Obama Lays The Foundation For A Post White House Life In addition to his presidential library, Obama will focus on young people — particularly young men of color through an organization he started at the White House called My Brother's Keeper.
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Obama Lays The Foundation For A Post White House Life

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Obama Lays The Foundation For A Post White House Life

Obama Lays The Foundation For A Post White House Life

Obama Lays The Foundation For A Post White House Life

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  • <iframe src="https://www.npr.org/player/embed/406358698/406358699" width="100%" height="290" frameborder="0" scrolling="no" title="NPR embedded audio player">
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In addition to his presidential library, Obama will focus on young people — particularly young men of color through an organization he started at the White House called My Brother's Keeper.

RENEE MONTAGNE, HOST:

When President Obama finally has fights with Congress in his rearview mirror, he'll look ahead to building his presidential library. He's decided on a location - the South Side of Chicago - after turning down bids from Hawaii, his birthplace, and his alma mater, Columbia University in New York. NPR national political correspondent Mara Liasson reports that as Obama looks towards his post-president life, he's increasingly focusing on issues of race and poverty.

MARA LIASSON, BYLINE: The South Side is the neighborhood where Michelle Obama grew up and Barack Obama worked as a community organizer. Later, he represented the South Side in the Illinois State Senate, so in many ways, locating his presidential library there was a no-brainer, as the Obamas explained in a video posted online by the Barack Obama Foundation yesterday.

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PRESIDENT BARACK OBAMA: And I really became a man when I moved to Chicago. That's where I was able to apply that early idealism to try to work in communities, in public service. That's where I met my wife. That's where my children were born.

LIASSON: The president's been busy laying the foundation for a post-White House life. In addition to the library, he'll focus on young people, particularly young men of color, through an organization he started at the White House called My Brother's Keeper. On Tuesday, he participated in a panel on poverty at Georgetown University. His themes were familiar. He's been talking for years about what economic policy can do to create ladders of opportunity into the middle class and reverse the trends of the last 40 years where income gains shrunk for the bottom 90 percent and soared for the top 10 percent. But he also described in very personal terms why family and culture and character are also important.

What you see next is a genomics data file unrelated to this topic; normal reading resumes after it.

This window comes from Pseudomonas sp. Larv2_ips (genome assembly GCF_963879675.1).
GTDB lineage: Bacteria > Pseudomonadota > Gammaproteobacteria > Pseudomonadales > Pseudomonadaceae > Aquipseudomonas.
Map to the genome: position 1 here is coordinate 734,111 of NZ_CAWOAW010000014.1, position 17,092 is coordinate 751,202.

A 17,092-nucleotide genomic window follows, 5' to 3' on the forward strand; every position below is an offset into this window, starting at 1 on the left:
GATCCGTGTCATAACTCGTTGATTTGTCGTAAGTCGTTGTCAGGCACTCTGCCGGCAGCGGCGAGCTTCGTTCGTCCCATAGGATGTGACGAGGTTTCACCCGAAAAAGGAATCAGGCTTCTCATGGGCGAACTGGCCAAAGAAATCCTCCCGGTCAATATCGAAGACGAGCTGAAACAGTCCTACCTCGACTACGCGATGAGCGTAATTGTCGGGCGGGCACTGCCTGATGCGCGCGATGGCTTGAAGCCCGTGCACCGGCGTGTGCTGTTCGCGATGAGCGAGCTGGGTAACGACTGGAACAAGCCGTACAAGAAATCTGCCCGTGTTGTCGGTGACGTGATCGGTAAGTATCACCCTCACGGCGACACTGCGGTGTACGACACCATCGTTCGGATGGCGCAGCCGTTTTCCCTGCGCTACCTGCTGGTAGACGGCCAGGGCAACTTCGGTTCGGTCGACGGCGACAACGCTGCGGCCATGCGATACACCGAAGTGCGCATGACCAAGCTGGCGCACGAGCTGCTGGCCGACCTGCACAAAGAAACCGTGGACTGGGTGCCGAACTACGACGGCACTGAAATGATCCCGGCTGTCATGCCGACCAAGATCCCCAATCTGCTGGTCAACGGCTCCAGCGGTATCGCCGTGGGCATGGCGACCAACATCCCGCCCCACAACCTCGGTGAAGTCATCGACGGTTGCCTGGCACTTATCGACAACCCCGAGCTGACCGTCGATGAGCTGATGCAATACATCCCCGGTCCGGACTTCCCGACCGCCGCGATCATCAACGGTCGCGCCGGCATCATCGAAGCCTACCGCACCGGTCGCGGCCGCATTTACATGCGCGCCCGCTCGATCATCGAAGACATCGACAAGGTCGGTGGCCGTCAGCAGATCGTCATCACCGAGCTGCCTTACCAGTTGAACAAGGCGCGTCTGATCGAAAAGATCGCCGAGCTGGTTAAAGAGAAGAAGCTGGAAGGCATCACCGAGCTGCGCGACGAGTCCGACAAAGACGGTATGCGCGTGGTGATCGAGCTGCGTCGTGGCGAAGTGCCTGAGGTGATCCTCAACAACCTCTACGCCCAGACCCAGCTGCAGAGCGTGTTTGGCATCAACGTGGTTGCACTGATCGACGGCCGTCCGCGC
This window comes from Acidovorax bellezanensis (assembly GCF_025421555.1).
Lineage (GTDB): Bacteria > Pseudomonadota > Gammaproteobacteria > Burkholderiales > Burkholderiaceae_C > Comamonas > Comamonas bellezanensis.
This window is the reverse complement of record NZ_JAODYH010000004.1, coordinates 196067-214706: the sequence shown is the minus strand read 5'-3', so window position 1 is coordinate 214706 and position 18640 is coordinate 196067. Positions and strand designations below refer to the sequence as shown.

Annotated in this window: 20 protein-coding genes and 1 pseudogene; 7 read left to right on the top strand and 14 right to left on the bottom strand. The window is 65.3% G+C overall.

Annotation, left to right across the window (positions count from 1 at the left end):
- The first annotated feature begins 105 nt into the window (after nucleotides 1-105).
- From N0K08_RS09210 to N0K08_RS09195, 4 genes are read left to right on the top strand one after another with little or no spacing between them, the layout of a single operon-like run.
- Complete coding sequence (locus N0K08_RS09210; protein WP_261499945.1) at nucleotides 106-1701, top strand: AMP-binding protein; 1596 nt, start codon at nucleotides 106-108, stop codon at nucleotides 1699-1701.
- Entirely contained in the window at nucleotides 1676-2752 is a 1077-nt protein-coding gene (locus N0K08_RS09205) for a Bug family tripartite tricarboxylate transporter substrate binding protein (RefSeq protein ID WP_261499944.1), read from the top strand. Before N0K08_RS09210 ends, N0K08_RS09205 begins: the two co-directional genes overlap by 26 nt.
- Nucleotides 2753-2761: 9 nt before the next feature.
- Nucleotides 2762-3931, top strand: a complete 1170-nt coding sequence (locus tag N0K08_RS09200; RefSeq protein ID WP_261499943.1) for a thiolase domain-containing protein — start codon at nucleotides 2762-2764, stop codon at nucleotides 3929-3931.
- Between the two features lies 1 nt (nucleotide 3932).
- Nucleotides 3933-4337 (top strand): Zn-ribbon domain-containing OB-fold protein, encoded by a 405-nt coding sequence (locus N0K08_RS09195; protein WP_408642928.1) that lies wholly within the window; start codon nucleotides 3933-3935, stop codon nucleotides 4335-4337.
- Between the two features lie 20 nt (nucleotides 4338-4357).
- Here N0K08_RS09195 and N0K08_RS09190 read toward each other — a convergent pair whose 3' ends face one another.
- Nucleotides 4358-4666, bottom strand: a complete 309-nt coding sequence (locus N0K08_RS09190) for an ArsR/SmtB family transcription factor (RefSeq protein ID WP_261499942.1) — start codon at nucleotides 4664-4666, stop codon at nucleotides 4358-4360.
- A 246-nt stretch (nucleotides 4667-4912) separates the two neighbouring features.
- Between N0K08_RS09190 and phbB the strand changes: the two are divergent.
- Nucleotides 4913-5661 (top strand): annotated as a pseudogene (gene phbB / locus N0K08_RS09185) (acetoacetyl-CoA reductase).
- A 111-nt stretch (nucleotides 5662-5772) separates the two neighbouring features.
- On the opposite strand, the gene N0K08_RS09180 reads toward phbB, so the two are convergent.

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B. OBAMA: And the reason is is because I am a black man who grew up without a father, and I know the cost that I paid for that. And I also know that I had the capacity to break that cycle. And as a consequence, I think my daughters are better off.

LIASSON: President Obama is increasingly tying that personal story to the policy agenda he's always been comfortable talking about. Yesterday, he called again for an end to the carried interest tax loophole by which hedge fund managers pay a lower tax rate than kindergarten teachers. If we close that loophole, the president said, we could invest in early childhood education that would make a real difference.

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B. OBAMA: That's, Arthur, where the question of compassion and I'm My Brother's Keeper comes into play. And if we can't ask from society's lottery winners to just make that modest investment, then really, this conversation is for show.

LIASSON: Michelle Obama has also been more willing to talk about her personal story. She gave a commencement address at Tuskegee University last weekend where she told the young African-American graduates that she and her husband knew what it was like to have others make assumptions about who they think you are.

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FIRST LADY MICHELLE OBAMA: We've both felt the sting of those daily slights throughout our entire lives - the folks who crossed the street in fear of their safety, the clerks who kept a close eye on us in all those department stores, the people at formal events who assumed we were the help and those who have questioned our intelligence, our honesty, even our love of this country.

LIASSON: As their time in office grows short, both Obamas are engaging more easily in conversations about race and poverty, conversations they plan to continue long after they leave the White House and move back home to Chicago. Mara Liasson, NPR News, the White House.

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M. OBAMA: One of my grandfathers, you know what we called him?

B. OBAMA: South Side.

M. OBAMA: We called him South Side.

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